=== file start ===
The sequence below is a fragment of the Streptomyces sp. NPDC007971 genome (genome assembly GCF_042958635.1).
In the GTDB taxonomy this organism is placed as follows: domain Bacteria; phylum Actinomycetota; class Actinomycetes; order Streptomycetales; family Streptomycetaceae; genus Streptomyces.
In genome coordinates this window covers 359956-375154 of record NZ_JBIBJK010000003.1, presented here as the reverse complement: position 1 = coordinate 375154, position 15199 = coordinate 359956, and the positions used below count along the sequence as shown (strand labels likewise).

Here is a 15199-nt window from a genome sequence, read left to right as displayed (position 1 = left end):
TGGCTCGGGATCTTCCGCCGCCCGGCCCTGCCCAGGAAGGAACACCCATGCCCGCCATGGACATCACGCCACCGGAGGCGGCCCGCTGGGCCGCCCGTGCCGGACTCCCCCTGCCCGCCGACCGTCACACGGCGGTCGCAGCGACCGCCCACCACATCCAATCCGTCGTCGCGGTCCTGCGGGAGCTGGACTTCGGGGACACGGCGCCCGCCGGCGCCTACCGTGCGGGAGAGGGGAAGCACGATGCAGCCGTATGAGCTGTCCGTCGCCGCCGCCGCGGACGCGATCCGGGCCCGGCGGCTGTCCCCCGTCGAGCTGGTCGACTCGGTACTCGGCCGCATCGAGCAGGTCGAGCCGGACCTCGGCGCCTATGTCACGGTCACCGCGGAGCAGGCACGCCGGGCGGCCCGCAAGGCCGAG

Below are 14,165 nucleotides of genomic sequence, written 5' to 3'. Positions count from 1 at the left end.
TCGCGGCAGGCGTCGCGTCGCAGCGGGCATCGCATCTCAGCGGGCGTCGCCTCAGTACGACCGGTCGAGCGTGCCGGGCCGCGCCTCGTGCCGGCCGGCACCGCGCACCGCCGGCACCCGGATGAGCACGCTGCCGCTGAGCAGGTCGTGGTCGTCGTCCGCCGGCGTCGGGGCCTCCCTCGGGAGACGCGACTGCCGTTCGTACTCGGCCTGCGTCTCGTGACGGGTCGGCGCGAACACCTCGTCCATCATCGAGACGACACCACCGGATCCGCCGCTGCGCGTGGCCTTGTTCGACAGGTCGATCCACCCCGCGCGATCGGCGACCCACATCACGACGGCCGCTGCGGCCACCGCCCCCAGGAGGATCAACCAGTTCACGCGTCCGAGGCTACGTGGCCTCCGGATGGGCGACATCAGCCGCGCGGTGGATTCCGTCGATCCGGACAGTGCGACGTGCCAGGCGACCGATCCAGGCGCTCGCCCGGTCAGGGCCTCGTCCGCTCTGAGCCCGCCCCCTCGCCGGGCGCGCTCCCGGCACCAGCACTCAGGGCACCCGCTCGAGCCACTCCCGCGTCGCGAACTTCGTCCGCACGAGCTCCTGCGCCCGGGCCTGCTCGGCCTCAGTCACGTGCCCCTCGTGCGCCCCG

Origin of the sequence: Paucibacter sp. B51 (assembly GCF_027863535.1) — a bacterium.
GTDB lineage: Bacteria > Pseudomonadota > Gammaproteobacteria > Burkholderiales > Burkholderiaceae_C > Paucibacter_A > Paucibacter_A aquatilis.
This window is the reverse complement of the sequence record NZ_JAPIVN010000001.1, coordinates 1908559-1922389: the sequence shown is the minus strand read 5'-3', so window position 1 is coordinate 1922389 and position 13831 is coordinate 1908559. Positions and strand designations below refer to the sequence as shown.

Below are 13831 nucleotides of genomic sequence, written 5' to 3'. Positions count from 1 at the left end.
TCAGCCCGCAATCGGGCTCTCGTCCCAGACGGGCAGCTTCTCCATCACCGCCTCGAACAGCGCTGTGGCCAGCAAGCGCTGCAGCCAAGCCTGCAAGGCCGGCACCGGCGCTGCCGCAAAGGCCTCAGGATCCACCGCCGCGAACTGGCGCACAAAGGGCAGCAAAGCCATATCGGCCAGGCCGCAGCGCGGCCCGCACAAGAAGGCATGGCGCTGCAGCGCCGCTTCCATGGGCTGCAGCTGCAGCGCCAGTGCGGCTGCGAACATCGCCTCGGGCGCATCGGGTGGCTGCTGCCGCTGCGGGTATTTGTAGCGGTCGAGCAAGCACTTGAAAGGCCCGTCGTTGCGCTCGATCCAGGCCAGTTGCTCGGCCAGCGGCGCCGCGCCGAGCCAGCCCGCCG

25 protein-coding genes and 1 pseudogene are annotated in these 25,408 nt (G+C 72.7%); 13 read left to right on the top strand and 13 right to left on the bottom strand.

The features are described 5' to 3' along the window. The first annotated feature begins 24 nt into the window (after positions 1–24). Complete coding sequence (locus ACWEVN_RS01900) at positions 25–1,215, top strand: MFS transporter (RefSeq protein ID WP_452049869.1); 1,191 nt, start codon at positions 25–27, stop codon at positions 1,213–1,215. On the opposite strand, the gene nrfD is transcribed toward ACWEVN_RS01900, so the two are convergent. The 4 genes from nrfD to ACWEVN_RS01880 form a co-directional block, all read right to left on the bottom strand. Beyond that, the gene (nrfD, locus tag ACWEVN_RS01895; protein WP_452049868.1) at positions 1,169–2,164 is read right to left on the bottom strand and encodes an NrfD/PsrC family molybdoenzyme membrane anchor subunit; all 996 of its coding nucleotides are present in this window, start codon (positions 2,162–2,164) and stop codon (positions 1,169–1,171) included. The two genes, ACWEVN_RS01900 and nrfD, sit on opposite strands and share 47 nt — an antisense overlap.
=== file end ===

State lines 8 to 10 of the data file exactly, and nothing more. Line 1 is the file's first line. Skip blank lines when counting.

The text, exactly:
Origin of the sequence: Paucibacter sp. B51 (assembly GCF_027863535.1) — a bacterium.
GTDB lineage: Bacteria > Pseudomonadota > Gammaproteobacteria > Burkholderiales > Burkholderiaceae_C > Paucibacter_A > Paucibacter_A aquatilis.
This window is the reverse complement of the sequence record NZ_JAPIVN010000001.1, coordinates 1908559-1922389: the sequence shown is the minus strand read 5'-3', so window position 1 is coordinate 1922389 and position 13831 is coordinate 1908559. Positions and strand designations below refer to the sequence as shown.